The chairman of Maryland’s Senate Education, Health and Environmental Affairs Committee is unlikely to be campaigning for or cutting a check to Comptroller Peter V. R Franchot’s (D) possible 2022 gubernatorial bid any time soon.
Sen. Paul G. Pinsky (D-Prince George’s) joined WAMU radio host Kojo Nnamdi and journalist Tom Sherwood last Friday on The Politics Hour to discuss a number of topics that ranged from funding the Kirwan Commission’s recommendations, renewable energy, widening the Capital Beltway and Interstate 270 to Senate President Thomas V. Mike Miller Jr’s successor.
Nearing the end of the hour, Nnamdi’s longtime radio sidekick Sherwood turned the discussion to Franchot, who, only two days prior, put to rest the ongoing speculation of a run for higher office.
Franchot announced last Wednesday that he is indeed mulling a 2022 gubernatorial run and will take the next several months to decide on whether to launch a campaign.
Sherwood put Pinsky on the spot, asking for his thoughts on a Franchot gubernatorial bid.
“Well, this gets back to Kojo’s question: Ocean City, changing the calendar. That clearly was an issue of pandering. It was pandering by the current governor and by the comptroller. And I think we shouldn’t have people who choose to pander to get elected,” Pinsky said, referring to Nnamdi’s previous question about individual school districts again having the authority, thanks to Pinksy’s Labor Day bill, to set their own school calendars.
Pinsky sponsored a bill this past session that would enable individual Maryland school districts to control their school calendars, essentially overturning Gov. Larry Hogan’s (R) executive order that Maryland schools must begin after Labor Day. The General Assembly passed Pinsky’s bill. Hogan vetoed the legislation. The General Assembly subsequently overrode Hogan’s veto.
Franchot, who is often viewed as an ally to Hogan, joined the governor in support of schools officially starting after Labor Day.
“Ideologically, Pinsky mused, he and Franchot are “very different.”
“He’s very conservative. He’s been close to the banks.”
Pinsky turned down the possibility of running for governor himself but said he wants someone else to run “who is going to enunciate a progressive vision for the state, social justice, economic justice and fairness for the working middle-income people of our state.”
Coming back for another round, Pinsky pounced on Franchot, 71, for siding with big banks.
“And I’m not sure who that’ll be, but he sided with the banks, so, you know, I propose –.”
While Franchot did not directly respond to Pinsky’s Friday radio interview, Len Foxwell, the comptroller’s chief of staff, quickly took Pinsky to task for his on-air remarks in a stinging Facebook post rebuke.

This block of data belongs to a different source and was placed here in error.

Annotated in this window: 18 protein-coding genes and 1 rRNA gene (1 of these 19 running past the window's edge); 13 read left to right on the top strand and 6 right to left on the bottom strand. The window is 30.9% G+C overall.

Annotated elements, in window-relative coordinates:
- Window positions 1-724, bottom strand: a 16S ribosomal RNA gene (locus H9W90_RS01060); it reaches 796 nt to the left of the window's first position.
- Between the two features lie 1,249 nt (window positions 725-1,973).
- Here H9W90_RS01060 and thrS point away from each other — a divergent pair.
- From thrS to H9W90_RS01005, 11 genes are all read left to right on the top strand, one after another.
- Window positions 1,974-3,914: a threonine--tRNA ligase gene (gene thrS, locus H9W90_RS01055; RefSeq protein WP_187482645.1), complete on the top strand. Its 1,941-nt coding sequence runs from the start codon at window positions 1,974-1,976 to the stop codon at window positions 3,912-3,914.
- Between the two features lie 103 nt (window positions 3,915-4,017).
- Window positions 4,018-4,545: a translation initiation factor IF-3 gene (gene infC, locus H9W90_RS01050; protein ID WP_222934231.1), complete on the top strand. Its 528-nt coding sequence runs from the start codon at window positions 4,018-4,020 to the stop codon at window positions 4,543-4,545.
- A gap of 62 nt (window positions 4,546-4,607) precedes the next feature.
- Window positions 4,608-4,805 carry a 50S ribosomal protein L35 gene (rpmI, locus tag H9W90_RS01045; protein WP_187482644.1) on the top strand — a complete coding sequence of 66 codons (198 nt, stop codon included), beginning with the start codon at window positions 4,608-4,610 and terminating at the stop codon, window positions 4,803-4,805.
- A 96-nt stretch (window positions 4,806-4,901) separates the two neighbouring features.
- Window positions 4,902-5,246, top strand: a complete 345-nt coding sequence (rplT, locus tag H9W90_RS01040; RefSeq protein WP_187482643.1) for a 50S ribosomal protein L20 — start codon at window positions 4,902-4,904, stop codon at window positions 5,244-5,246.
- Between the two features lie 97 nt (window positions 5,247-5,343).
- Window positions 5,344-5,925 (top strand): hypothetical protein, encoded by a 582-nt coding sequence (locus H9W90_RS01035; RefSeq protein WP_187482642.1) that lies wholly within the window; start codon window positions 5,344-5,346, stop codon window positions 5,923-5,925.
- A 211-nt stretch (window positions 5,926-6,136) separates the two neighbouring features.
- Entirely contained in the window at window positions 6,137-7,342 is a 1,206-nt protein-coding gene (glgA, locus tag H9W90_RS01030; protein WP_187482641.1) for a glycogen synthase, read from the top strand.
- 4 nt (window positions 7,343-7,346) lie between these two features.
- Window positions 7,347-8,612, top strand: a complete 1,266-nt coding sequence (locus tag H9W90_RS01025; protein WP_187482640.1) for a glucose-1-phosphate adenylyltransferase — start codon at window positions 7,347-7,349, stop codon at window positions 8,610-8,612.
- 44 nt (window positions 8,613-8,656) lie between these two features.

“Paul knows better, because they’ve been friends for close to 30 years. He knows that Peter is a fiscal moderate who is rather liberal on social issues, and that Peter has been a strong, consistent defender of consumers from predatory lenders, fraudulent tax preparers and identity thieves,” Foxwell wrote.
Foxwell chalked up Pinsky’s ire for Franchot as Pinsky angling to succeed Miller as Senate President and sucking up to what Team Franchot calls “The Annapolis Machine.”
“In one crucial respect, the Annapolis Machine is similar to a good baseball team, in that both keep situational lefties in the bullpen,” Foxwell wrote on his Facebook thread.
No hard feelings, though, from Franchot and Company.
“I like Paul and I always have. It’s really disappointing that he feels like these tactics are necessary in order to run for Senate President, but I’m not surprised.”
Pinsky, 69, was first elected to the Maryland Senate in 1995. He was appointed to a seat in 1994 and was sworn in August of that year. Before being appointed to a Senate seat, Pinsky was first elected to the Maryland House of Delegates in 1986, the same year Franchot was elected from Takoma Park’s District 20, a progressive haven inside Montgomery County.
Earlier this month at the annual Maryland Association of Counties conference, Pinsky’s name was floated by political insiders as a possible Miller replacement.
Other Senate Democrats said to be actively campaigning for Miller’s longheld post are Majority Leader Guy J. Guzzone (D-Howard) and Sen. Douglas J.J. Peters (D-Prince George’s).
The MACo chatter did shift, however, to other possible replacements, including Sen. Brian J. Feldman (D-Montgomery), whose name has picked up momentum in recent weeks as a possible “consensus” choice. State Sen. Nancy J. King (D-Montgomery), a moderate representing Montgomery County’s District 39, is also said to be interested in succeeding Miller.